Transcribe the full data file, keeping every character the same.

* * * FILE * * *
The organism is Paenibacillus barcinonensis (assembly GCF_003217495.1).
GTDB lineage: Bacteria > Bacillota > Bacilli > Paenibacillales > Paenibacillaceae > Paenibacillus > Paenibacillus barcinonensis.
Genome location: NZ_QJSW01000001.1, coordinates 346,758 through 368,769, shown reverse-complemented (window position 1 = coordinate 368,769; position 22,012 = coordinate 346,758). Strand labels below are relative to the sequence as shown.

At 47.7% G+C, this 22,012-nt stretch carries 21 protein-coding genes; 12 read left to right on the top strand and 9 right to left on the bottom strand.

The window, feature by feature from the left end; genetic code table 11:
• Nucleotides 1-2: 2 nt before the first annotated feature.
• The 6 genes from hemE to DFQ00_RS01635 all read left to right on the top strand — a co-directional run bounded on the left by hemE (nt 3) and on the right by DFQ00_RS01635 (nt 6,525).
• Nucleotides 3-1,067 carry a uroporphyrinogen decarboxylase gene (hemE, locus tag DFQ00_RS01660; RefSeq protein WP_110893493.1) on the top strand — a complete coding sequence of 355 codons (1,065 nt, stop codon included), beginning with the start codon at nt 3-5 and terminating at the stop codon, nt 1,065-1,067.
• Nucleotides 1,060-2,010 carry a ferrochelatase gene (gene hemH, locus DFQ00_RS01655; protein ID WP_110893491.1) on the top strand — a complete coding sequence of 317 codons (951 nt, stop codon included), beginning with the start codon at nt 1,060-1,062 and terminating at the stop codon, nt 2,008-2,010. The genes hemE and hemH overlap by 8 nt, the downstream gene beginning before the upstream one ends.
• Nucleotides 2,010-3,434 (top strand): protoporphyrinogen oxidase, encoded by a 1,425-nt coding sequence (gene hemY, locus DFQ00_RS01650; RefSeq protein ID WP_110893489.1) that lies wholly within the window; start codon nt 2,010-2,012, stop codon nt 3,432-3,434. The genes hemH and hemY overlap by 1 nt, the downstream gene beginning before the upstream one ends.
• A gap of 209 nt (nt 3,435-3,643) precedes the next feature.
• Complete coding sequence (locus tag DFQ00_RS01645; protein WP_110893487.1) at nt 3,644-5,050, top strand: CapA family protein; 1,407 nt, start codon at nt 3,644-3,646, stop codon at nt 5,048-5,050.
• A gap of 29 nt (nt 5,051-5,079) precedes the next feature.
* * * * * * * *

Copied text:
The organism is Paenibacillus barcinonensis (assembly GCF_003217495.1).
GTDB lineage: Bacteria > Bacillota > Bacilli > Paenibacillales > Paenibacillaceae > Paenibacillus > Paenibacillus barcinonensis.
Genome location: NZ_QJSW01000001.1, coordinates 346,758 through 368,769, shown reverse-complemented (window position 1 = coordinate 368,769; position 22,012 = coordinate 346,758). Strand labels below are relative to the sequence as shown.

At 47.7% G+C, this 22,012-nt stretch carries 21 protein-coding genes; 12 read left to right on the top strand and 9 right to left on the bottom strand.

The window, feature by feature from the left end; genetic code table 11:
• Nucleotides 1-2: 2 nt before the first annotated feature.
• The 6 genes from hemE to DFQ00_RS01635 all read left to right on the top strand — a co-directional run bounded on the left by hemE (nt 3) and on the right by DFQ00_RS01635 (nt 6,525).
• Nucleotides 3-1,067 carry a uroporphyrinogen decarboxylase gene (hemE, locus tag DFQ00_RS01660; RefSeq protein WP_110893493.1) on the top strand — a complete coding sequence of 355 codons (1,065 nt, stop codon included), beginning with the start codon at nt 3-5 and terminating at the stop codon, nt 1,065-1,067.
• Nucleotides 1,060-2,010 carry a ferrochelatase gene (gene hemH, locus DFQ00_RS01655; protein ID WP_110893491.1) on the top strand — a complete coding sequence of 317 codons (951 nt, stop codon included), beginning with the start codon at nt 1,060-1,062 and terminating at the stop codon, nt 2,008-2,010. The genes hemE and hemH overlap by 8 nt, the downstream gene beginning before the upstream one ends.
• Nucleotides 2,010-3,434 (top strand): protoporphyrinogen oxidase, encoded by a 1,425-nt coding sequence (gene hemY, locus DFQ00_RS01650; RefSeq protein ID WP_110893489.1) that lies wholly within the window; start codon nt 2,010-2,012, stop codon nt 3,432-3,434. The genes hemH and hemY overlap by 1 nt, the downstream gene beginning before the upstream one ends.
• A gap of 209 nt (nt 3,435-3,643) precedes the next feature.
• Complete coding sequence (locus tag DFQ00_RS01645; protein WP_110893487.1) at nt 3,644-5,050, top strand: CapA family protein; 1,407 nt, start codon at nt 3,644-3,646, stop codon at nt 5,048-5,050.
• A gap of 29 nt (nt 5,051-5,079) precedes the next feature.